Inksplot by Gahan Wilson Found in Unnatural Creatures by Neil Gaiman

“He had barely done it when he heard Faulks give a small cry of despair. He turned to see the old fellow wringing his hands in abject misery. “I just blinked, sir!” he quavered. “Only blinked!” It had been enough. A fraction of a second unwatched, and the  was gone from the sill.

The Story of a Uncontrollable Inkblot - An Unnatural Creature Indeed

“A spot. Nothing more. Black, as you see, somewhat lopsided, as you see—an unprepossessing, unpretentious spot.

Book Synopsis

GAHAN WILSON is a cartoonist. He draws things that scare me. Sometimes he writes stories too. In this story, with a somewhat unpronounceable title (you’ll see why), he combines writing and drawing with terrifying results, to show us a most unnatural creature indeed. 

One morning, beside the eggs and toast, there’s a dark spot on the tablecloth, and where it came from, no one knows. The only certainty is that the moment one stops looking at it, it moves. And as it moves, it grows…. 


Inksplot, AKA Blot and *, is perhaps Gahan Wilson’s best known short story, appearing first in 1972 in Harlan Ellison’s Again, Dangerous Visions. The story is only 15 pages long with 1.5 of those pages as graphics. The story appeared again as the first story featured in Unnatural Creatures by Neil Gaiman. 

My Thoughts...

Anything and everything is scary if you look hard enough. Even a ink spot on a blotter. A seemingly innocent ink splotch, a smirch, a smear and a smudge. What if it moved from one space to another. Appearing on the wall, the floor, eventually on the dog? What does one do with an unnatural creature like a blot that keeps getting bigger and bigger. Do you run? Read this very entertaining story and get a glimpse into what a very proper English gentlemen did. 

Also here are some comics from Gahan Wilson - Most featured in Playboy Magazine.

About The Author

Gahan Wilson is an author, cartoonist, and illustrator in the United States.

Wilson’s cartoons and illustrations are drawn in a playfully grotesque style, and have a dark humor that is often compared to the work of The New Yorker cartoonist and Addams Family creator Charles Addams. But while both men sometimes feature vampires, graveyards and other traditional horror elements in their work, Addams’s cartoons tended to be more gothic, reserved and old-fashioned, while Wilson’s work is more contemporary, gross, and confrontational, featuring atomic mutants, subway monsters, and serial killers. It could be argued that Addams’s work was probably meant to be funny without a lot of satirical intent, while Wilson often has a very specific point to make.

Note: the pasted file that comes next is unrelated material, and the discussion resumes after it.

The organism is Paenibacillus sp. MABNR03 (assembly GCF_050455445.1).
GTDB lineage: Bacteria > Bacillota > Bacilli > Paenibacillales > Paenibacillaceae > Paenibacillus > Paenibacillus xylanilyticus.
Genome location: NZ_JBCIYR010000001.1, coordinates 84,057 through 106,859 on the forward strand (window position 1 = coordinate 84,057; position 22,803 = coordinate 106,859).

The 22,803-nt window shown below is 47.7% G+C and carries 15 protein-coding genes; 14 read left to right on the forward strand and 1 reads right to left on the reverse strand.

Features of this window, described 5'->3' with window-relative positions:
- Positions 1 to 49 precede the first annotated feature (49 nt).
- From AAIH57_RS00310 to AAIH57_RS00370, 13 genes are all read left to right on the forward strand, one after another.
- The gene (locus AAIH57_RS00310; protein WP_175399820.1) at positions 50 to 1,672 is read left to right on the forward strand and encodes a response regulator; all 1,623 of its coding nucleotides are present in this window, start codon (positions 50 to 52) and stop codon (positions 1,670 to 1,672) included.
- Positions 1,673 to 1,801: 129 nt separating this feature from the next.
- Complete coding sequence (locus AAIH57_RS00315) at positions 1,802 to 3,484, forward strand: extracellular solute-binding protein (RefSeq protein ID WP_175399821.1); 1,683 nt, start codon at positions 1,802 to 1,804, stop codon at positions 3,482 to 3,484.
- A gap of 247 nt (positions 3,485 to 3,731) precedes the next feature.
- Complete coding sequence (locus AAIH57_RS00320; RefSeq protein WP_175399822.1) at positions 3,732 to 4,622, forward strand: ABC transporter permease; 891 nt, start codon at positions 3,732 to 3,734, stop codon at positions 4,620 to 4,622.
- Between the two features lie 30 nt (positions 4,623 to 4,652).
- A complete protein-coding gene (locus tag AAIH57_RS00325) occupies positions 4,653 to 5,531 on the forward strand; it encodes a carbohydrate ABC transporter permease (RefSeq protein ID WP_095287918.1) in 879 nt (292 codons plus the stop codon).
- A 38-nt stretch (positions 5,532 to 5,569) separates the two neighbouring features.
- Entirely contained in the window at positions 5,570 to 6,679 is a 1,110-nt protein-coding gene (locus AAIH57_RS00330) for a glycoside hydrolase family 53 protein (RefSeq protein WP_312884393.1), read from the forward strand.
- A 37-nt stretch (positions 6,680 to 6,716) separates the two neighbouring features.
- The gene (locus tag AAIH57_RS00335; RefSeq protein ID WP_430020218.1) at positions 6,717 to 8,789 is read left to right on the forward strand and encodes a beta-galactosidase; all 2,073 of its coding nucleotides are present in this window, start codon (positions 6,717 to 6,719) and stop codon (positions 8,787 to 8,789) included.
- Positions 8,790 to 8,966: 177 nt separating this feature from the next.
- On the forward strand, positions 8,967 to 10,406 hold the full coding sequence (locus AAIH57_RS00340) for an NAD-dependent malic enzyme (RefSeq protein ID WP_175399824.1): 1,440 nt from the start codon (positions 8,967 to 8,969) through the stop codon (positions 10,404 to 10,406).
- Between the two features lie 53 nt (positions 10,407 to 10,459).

His cartoons and prose fiction have appeared regularly in Playboy, Collier’s Weekly, The New Yorker and The Magazine of Fantasy and Science Fiction. For the last he also wrote some movie and book reviews. He has been a movie review columnist for The Twilight Zone Magazine and a book critic for Realms of Fantasy magazine.

His comic strip Nuts, which appeared in National Lampoon, was a reaction against what he saw as the saccharine view of childhood in strips like Peanuts. His hero The Kid sees the world as a dark, dangerous and unfair place, but just occasionally a fun one too.

Wilson also wrote and illustrated a short story for Harlan Ellison’s anthology Again, Dangerous Visions. The “title” is a black blob, and the story is about an ominous black blob that appears on the page, growing at an alarming rate, until… He has contributed short stories to other publications as well; “M1” and “The Zombie Butler” both appeared in The Magazine of Fantasy and Science Fiction and were reprinted in Gahan Wilson’s Cracked Cosmos.

Additionally, Gahan Wilson created a computer game titled Gahan Wilson’s The Ultimate Haunted House, in conjunction with Byron Preiss. The goal is to collect 13 keys in 13 hours from the 13 rooms of a house, by interacting in various ways with characters (such as a two-headed monster, a mad scientist, and a vampiress), objects, and the house itself.

He received the World Fantasy Convention Award in 1981, and the National Cartoonist Society’s Milton Caniff Lifetime Achievement Award in 2005.

Gahan Wilson is the subject of a feature length documentary film, Gahan Wilson: Born Dead, Still Weird, directed by Steven-Charles Jaffe.

Where to Find Them

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